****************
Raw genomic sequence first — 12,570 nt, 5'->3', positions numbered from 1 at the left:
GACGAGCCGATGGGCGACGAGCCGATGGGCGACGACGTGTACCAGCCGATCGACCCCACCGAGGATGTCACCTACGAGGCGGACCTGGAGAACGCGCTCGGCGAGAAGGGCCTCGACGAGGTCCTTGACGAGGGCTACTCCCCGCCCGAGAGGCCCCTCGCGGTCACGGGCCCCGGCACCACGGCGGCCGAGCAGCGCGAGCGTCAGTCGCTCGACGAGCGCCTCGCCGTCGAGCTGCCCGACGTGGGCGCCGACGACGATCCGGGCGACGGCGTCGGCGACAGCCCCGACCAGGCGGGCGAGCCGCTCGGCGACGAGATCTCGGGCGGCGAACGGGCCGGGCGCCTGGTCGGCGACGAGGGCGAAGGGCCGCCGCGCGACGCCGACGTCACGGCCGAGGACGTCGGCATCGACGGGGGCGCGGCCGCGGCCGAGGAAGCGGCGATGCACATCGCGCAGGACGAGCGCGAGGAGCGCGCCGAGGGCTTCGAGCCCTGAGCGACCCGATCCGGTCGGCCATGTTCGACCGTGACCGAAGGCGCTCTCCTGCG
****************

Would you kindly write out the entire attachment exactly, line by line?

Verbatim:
Raw genomic sequence first — 12,570 nt, 5'->3', positions numbered from 1 at the left:
GACGAGCCGATGGGCGACGAGCCGATGGGCGACGACGTGTACCAGCCGATCGACCCCACCGAGGATGTCACCTACGAGGCGGACCTGGAGAACGCGCTCGGCGAGAAGGGCCTCGACGAGGTCCTTGACGAGGGCTACTCCCCGCCCGAGAGGCCCCTCGCGGTCACGGGCCCCGGCACCACGGCGGCCGAGCAGCGCGAGCGTCAGTCGCTCGACGAGCGCCTCGCCGTCGAGCTGCCCGACGTGGGCGCCGACGACGATCCGGGCGACGGCGTCGGCGACAGCCCCGACCAGGCGGGCGAGCCGCTCGGCGACGAGATCTCGGGCGGCGAACGGGCCGGGCGCCTGGTCGGCGACGAGGGCGAAGGGCCGCCGCGCGACGCCGACGTCACGGCCGAGGACGTCGGCATCGACGGGGGCGCGGCCGCGGCCGAGGAAGCGGCGATGCACATCGCGCAGGACGAGCGCGAGGAGCGCGCCGAGGGCTTCGAGCCCTGAGCGACCCGATCCGGTCGGCCATGTTCGACCGTGACCGAAGGCGCTCTCCTGCG